Ethical, regulatory and scientific issues arise from the use of animals in education, from secondary level schooling through to veterinary and medical training. A utilitarian cost-benefit analysis can be used to assess whether animals should be used in scientific education. The 'benefit' aspect of this analysis can be examined through comparative studies of learning outcomes from animal-based versus alternative training methods, while the 'cost' in terms of harms to the animals used, can be subject to technical assessment using Russell and Burch's (1959) 3Rs rationale. Science has only just begun to delineate the effects of educational exercises on the welfare of subject animals. It has also begun to develop technologies and modes of instruction that reduce, refine or replace animal use in education, and instances of their successful implementation in the UK and in the USA will be highlighted. The implementation of these alternatives to animal use is inconsistent, and barriers to the adoption of alternatives include specific curriculum and legislative requirements, traditional educational methodology, and resource and training limitations, particularly when the alternative methods involve new technologies. A further problem arises from the lack of existing research data comparing the educational value of alternative, with traditional animal-based, instruction methods. Greater consistency in the use of methods that reduce, refine or replace harmful animal use could be achieved through improved knowledge of the extent and type of alternative resources currently used in particular fields of scientific education; international comparisons of educational practice; close scrutiny and harmonization of evaluation methods; and consistency in the ethical review of educational animal use. Information and training, both in the 3Rs and in the use of specific alternative methods, could be disseminated throughout the life sciences. Evaluative research of the educational efficacy of traditional animal-based methods versus refinements or replacements would provide high quality data on which to base decisions regarding teaching methods. Since educational exercises involving animals also impart ethical training, whether inadvertently or directly, instruction in applied ethics should be considered a key element of any education programme involving animals.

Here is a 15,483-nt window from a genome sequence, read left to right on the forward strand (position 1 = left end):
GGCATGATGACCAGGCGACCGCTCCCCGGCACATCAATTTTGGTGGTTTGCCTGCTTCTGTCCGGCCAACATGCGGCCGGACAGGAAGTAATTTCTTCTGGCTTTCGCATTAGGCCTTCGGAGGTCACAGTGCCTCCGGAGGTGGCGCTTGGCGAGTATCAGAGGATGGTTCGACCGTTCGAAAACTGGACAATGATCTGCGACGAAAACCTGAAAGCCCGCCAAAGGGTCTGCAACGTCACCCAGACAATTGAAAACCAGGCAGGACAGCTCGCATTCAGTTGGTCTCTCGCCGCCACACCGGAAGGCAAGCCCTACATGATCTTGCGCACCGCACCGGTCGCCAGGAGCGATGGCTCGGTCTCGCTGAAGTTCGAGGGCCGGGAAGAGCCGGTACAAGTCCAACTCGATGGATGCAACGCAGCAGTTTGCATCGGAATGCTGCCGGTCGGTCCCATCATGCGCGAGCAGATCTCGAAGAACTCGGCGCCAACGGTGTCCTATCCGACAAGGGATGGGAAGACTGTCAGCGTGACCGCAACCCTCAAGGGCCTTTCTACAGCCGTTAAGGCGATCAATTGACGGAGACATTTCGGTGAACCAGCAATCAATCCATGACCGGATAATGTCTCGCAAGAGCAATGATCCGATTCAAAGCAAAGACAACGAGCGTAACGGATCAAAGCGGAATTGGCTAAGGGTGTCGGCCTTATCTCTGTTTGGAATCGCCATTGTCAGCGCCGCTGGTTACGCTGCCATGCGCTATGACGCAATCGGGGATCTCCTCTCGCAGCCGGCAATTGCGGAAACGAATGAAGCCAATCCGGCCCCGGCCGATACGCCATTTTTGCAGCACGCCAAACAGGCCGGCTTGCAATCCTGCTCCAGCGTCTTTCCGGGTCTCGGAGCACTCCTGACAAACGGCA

|Publication Title||Animal Welfare|
|Author Address||The Humane Society of the United States, 700 Professional Drive, Gaithersburg, MD 20879, USA. firstname.lastname@example.org|
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